When looking to grow a business, it’s important to consider both the advantages and disadvantages of the firm’s existing legal structure.

While it’s easy to create and maintain a sole proprietorship or partnership, one or two individuals become liable for any business debts and obligations, making these formations risky should the owners become unavailable, ill or die.

A corporation may be a more favorable legal structure with a perpetual existence giving the business permanence, where the corporation is held liable for the actions of the business—not the individuals who are responsible for day-to-day operations.
Most companies consider changing legal structures based on business dynamics such as attracting or accommodating opportunities to grow, reassessing liability and increasing bonding capacity.

Before making a decision, determine the impact a change will have on current operations, liability and tax obligations. Switching from a sole proprietorship or partnership to a corporation creates a separate legal entity that might result in double taxation—once when the firm makes a profit and again when dividends are paid to shareholders.

Changing from a corporation to a sole proprietorship or partnership can be challenging because it requires buy-in from each shareholder, as well as adherence to guidelines set forth by the Internal Revenue Service. This change also requires state and local entities to
be notified.

Changing legal structures may require reassessing liability coverage. For example, a firm may need to increase its general liability insurance to accommodate the cost of additional bond settlements or to defend lawsuits associated with the change in legal structure and capacity to grow. An increase in product liability insurance or commercial property insurance also may be necessary.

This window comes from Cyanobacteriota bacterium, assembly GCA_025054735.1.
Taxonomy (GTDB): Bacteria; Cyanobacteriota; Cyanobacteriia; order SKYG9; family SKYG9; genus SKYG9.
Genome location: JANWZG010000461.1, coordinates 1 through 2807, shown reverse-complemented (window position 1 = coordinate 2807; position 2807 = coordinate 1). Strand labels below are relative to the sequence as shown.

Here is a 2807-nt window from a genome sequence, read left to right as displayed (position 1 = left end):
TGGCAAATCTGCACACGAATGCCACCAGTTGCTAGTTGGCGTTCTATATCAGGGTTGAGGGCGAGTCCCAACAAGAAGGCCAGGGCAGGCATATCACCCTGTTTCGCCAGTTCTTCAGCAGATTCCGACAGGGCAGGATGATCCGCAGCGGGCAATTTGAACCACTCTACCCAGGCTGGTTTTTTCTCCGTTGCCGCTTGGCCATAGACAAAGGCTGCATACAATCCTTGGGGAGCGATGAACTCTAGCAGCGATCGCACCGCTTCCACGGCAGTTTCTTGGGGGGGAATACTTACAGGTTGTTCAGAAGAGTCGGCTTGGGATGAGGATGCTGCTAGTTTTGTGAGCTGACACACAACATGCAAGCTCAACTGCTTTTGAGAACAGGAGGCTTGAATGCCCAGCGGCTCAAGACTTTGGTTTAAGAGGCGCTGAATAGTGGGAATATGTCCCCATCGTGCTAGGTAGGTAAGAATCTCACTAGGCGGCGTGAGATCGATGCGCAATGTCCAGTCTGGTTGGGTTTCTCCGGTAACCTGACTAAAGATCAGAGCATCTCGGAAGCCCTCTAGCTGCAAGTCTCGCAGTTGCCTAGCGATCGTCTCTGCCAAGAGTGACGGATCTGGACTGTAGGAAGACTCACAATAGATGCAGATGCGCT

Additionally, the firm’s ability to generate capital may be impacted by the switch. For example, changing from a corporation to a sole proprietorship or partnership may diminish the chance to secure funding because of the risk factors associated with these formations.

In terms of daily operations, a change in structure could increase the amount of paperwork required to govern and adhere to the new legal formation. As a corporation, recordkeeping (plus the costs associated with managing the corporation) can be expensive. In addition, the amount of time required to take care of the corporation can be taxing.

Before restructuring, consider the company’s current and future critical needs. Remember, the firm’s initial legal formation may not be suitable as leaders entertain strategies to enhance and increase capacity.


Freda L. Thomas is founder of Freda Thomas Consulting and a New York State Certified Business Advisor. For more information, call (718) 938-2164, email info@consultflt.com or visit www.consultflt.com.